December 8, 2013
"Ender's Game" is a science-fiction film about kids being recruited to be soldiers to fight aliens who threaten to destroy humanity. Andrew Wiggin (nicknamed Ender) was the youngest of three siblings, an elder brother Peter who hates him and a sister Valentine who is very devoted to him. Ender was recruited by Coronel Graff when he was observed to have the requisite temperament and leadership potential. He defied all the odds stacked against him by his wits and cunning, and finally being able to successfully destroy his targets in the ultimate simulation test. But he finds out that he has done more than the game he thought he was playing.
Lead star Asa Butterfield has grown up taller since his role two years ago in the Oscar-nominated film Hugo under Martin Scorsese. It is impressive that he has these two big films in a row, both with him playing the title role. He is obviously older than the book Ender (by 10 years!), but he was still able to show the vulnerability of this character underneath his military tactical genius.
The rest of the cast are an impressive mix of Academy-Award winning or nominated actors. Harrison Ford (nominated for Witness in 1986) energetically plays gruff Coronel Graff. Viola Davis (nominated for The Help in 2011) plays Graff's assistant Maj. Gwen Anderson. Hailee Steinfeld (nominated for True Grit in 2010) plays Ender's training pal Petra. Abigail Breslin (nominated for Little Miss Sunshine in 2006) plays Ender's loving sister Valentine. And finally Ben Kingsley (won for Gandhi in 1982) plays Mazer Rackham, savior of the human race in the second alien attack, who also became Ender's mentor.
This film is based on the first novel of what would be a series of five books by Orson Scott Card, aimed for the teenage-young adult crowd. The book contained a lot of psychological analysis of children and violence that underlie the action, which the movie cannot possibly completely convey.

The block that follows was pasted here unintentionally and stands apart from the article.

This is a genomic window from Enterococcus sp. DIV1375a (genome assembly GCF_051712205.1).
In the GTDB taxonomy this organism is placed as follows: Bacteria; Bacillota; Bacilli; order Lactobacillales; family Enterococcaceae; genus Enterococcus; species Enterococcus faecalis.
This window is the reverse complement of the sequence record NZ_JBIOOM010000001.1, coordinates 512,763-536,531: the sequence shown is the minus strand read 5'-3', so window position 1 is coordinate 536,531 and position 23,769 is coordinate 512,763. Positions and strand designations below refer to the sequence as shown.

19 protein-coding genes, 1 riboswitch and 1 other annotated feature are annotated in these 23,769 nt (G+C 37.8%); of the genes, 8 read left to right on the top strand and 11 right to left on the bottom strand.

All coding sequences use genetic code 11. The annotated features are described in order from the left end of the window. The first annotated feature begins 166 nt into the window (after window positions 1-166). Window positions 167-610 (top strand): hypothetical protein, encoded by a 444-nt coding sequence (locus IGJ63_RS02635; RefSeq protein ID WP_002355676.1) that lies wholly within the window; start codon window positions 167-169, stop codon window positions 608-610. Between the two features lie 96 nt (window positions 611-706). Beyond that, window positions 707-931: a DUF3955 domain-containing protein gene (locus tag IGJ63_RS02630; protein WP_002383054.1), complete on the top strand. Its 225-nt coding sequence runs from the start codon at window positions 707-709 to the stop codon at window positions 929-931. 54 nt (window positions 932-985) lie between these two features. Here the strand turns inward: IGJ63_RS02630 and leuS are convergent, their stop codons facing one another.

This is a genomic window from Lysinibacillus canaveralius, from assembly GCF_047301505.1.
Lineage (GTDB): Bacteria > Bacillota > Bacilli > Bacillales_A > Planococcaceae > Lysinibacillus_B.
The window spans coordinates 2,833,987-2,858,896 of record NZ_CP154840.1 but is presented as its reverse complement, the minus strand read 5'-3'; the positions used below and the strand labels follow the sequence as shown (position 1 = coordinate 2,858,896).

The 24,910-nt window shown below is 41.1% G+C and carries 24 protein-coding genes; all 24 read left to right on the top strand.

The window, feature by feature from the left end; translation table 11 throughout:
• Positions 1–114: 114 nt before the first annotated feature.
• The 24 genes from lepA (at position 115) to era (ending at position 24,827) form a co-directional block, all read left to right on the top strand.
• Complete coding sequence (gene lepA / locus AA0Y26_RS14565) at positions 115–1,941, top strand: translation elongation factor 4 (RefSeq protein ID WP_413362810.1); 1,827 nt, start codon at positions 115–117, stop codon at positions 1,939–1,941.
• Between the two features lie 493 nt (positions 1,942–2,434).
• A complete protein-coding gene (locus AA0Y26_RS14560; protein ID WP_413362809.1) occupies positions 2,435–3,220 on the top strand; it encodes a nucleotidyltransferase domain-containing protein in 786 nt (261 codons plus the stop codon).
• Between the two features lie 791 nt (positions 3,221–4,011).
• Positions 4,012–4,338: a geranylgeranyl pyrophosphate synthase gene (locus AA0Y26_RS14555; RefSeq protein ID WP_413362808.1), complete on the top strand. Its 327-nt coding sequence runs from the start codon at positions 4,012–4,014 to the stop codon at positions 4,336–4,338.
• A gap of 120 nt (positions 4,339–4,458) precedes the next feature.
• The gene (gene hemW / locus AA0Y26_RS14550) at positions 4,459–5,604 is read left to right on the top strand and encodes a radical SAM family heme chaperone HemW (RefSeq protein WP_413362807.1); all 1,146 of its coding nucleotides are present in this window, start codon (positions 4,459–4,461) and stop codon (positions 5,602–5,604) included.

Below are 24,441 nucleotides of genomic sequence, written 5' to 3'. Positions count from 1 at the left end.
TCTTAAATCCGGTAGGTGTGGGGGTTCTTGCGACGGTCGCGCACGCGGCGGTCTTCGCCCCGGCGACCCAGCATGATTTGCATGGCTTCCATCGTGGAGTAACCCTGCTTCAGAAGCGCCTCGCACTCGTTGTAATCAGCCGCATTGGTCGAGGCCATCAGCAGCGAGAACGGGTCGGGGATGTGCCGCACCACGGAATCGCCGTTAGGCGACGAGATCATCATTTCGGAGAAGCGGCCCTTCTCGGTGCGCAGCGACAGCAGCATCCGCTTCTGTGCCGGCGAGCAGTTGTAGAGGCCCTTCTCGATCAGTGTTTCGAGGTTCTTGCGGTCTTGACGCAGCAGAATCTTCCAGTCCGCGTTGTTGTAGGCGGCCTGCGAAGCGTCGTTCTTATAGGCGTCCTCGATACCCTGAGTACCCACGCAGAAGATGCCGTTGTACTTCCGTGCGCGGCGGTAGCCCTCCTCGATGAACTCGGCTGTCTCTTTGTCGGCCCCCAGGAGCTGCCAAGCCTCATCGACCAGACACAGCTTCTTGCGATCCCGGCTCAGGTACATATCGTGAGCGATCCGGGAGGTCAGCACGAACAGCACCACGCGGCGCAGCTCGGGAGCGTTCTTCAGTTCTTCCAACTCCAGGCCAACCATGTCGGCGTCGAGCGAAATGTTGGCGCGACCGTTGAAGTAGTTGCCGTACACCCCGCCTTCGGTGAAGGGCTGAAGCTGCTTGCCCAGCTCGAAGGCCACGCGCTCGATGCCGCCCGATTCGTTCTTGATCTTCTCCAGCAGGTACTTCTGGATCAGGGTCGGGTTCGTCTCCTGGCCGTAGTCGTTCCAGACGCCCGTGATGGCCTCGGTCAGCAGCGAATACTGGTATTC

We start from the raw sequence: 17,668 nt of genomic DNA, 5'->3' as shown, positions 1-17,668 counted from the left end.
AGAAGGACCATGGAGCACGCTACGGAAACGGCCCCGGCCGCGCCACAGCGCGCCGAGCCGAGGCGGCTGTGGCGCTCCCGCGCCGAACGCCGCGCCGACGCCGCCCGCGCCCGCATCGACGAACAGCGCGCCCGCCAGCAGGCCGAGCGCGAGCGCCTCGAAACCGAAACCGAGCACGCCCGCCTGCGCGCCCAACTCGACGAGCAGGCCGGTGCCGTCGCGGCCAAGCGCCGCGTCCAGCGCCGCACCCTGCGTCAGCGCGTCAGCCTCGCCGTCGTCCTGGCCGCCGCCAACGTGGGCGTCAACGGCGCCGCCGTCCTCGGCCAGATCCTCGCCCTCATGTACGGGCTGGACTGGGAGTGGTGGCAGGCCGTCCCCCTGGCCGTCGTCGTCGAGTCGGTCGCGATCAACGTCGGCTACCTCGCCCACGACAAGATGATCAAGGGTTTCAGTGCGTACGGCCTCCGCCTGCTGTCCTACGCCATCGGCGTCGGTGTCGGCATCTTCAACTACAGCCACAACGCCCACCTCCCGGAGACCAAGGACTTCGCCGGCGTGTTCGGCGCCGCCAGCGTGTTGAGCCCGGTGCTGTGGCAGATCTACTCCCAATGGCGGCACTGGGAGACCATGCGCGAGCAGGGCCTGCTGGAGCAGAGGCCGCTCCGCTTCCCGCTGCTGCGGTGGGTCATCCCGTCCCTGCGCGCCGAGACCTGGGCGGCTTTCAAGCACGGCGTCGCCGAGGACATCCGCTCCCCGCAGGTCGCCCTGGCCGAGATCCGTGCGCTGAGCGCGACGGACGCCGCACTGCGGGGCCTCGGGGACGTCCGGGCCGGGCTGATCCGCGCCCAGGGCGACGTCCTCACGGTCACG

The book also had much younger characters than what was shown onscreen, like Ender was supposed to have been six years old only. The film nevertheless was a faithful enough adaptation, albeit rushed in parts in the name of cinematic license. It was able to bring to life the action in the training hall and the zero-gravity simulation rooms that would of course rely on the reader's imagination in the book.
The film's casting of short and hook-nosed Moises Arias as Bonzo Madrid is also puzzling, since the book describes Ender's tormentor in Battle School to be "tall and slender, with beautiful black eyes and slender lips that hinted at refinement." Arias is nothing like that physically at all, but the contrast of his Bonzo with Asa's Ender was strikingly ironic.
I found it strange that a movie about a devastating alien race never actually shows anything scary about these monsters or what they were supposed to have destroyed on Earth in the past. Instead we see a seemingly gentle and graceful leaf-like insect creature, so as the audience, we are not completely convinced about Ender's mission or Graff's true intentions.
So, "Ender's Game" is good enough as a sci-fi movie with young adult characters in the lead. For me though, the whole film, even with its spectacular special effects, feels strangely generic, and an amalgam of various similar movies in the past. Maybe I am just not its proper target demographic. 6/10.